As you age you gain wisdom, experience and responsibility. Unfortunately, you could simultaneously be losing muscle mass, strength and balance. While having plenty of knowledge is extremely valuable, it won’t help decrease the risk of falls or other aging-related injuries. Partaking in a regular exercise and balance training regimen can help an older adult build the necessary skills to maintain a healthy body throughout the aging process. But the question is, how many older adults are willing to commit to and comply with such a program?
Strength and balance training for older adults
Last year, Lacroix and colleagues set out to study “the impact of a twelve week balance and strength training program followed by twelve weeks of detraining on measures of balance and muscle power in healthy older adults” (2015). Adding another dimension to the study, they gave the subjects different supervision guidelines to measure the compliance rates in each setting.
Sixty-six older adults were chosen for this study and randomly assigned to one of three groups:
- Supervised group
- Unsupervised group
- Passive control group
Each participant was tested before and after the active training phase, and again after detraining for:
- Static and dynamic balance
- Proactive and reactive balance
- Lower extremity muscle power
Age gracefully (literally)
Lacroix and colleagues yielded impressive results from this twelve-week balance and strength-training program:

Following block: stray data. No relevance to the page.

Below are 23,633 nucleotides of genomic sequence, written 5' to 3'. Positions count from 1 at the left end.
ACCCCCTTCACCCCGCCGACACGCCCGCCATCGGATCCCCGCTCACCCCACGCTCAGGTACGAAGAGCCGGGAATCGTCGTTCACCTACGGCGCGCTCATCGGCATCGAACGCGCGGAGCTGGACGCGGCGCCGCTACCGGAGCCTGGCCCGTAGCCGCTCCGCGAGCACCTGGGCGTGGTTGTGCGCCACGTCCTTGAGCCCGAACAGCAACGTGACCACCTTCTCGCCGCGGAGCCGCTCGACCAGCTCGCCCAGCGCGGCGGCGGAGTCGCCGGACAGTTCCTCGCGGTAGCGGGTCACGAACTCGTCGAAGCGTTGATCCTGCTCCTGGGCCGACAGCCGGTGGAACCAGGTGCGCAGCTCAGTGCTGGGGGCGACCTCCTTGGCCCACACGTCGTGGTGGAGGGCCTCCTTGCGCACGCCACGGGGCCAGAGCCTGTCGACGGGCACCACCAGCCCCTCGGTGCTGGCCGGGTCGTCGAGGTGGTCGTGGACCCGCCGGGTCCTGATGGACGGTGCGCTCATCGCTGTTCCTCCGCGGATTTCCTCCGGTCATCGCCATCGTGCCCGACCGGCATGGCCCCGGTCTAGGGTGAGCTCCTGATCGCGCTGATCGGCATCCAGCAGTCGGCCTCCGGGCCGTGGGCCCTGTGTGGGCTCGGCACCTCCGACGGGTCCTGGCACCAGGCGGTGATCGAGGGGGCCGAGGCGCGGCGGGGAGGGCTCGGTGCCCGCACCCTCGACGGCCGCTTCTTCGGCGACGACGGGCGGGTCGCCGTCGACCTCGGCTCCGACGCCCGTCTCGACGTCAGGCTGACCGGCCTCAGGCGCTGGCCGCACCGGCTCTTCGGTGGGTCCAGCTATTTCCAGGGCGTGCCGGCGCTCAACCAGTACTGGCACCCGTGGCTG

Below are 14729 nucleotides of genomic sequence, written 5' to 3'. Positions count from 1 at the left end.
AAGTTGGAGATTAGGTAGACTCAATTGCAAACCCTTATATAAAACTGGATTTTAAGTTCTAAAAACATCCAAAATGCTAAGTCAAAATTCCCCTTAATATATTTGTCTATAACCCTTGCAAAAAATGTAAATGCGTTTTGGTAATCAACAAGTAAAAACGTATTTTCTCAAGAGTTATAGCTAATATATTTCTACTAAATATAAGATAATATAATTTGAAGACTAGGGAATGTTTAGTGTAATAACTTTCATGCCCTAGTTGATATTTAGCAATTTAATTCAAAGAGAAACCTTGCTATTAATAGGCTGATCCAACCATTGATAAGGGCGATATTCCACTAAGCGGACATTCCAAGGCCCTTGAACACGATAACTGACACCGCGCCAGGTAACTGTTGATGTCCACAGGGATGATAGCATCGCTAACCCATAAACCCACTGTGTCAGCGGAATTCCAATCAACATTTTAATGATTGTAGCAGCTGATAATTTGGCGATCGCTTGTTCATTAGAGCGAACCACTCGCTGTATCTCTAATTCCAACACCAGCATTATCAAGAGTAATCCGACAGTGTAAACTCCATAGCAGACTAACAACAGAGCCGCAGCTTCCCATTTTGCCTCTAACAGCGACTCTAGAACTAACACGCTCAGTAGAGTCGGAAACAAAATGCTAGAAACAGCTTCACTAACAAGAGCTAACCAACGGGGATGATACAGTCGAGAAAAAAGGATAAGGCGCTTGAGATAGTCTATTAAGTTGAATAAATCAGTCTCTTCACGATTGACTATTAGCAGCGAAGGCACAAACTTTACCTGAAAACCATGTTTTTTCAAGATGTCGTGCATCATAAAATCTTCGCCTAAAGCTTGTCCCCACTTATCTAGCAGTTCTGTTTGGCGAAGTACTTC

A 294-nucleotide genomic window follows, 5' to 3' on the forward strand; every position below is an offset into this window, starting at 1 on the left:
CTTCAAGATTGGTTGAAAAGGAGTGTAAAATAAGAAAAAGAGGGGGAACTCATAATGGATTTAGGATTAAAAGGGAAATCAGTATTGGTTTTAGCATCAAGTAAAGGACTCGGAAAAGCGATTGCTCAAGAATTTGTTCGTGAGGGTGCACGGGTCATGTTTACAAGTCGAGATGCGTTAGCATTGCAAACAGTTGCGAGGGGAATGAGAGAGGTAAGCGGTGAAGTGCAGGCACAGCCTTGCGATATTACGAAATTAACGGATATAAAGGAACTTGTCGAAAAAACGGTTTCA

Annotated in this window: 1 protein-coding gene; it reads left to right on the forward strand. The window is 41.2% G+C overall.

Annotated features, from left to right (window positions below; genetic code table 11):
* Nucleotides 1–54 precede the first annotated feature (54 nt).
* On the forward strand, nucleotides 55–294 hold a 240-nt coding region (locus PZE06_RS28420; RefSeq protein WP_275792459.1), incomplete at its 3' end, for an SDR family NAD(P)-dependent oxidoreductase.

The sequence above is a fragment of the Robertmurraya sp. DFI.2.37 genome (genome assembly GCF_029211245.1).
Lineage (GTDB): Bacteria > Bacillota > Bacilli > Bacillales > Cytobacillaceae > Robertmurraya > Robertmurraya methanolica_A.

- Each group had a significant compliance rate:
- 92% for the supervised group
- 97% for the unsupervised group
- Significant training-related improvements for static steady-state, proactive balance, lower extremity muscle power and stride velocity in the supervised group
- Boosted performances in thirteen variables for the supervised group and in ten variables for the unsupervised group after detraining
“Twelve weeks of balance and strength training proved to be safe and feasible,” noted Lacroix et al. (2015). “Deficits of balance and lower extremity muscle power can be mitigated by balance and strength training in healthy older adults. Additionally, supervised as compared to unsupervised balance and strength training was more effective. Thus, it is recommended to counteract intrinsic fall risk factors by applying supervised balance and strength training programs for older adults.”
Lacroix A et al 2015. Effects of a Supervised versus an Unsupervised Combined Balance and Strength Training Program on Balance and Muscle Power in Healthy Older Adults: A Randomized Controlled Trial. Gerontology. 2016;62(3):275-88.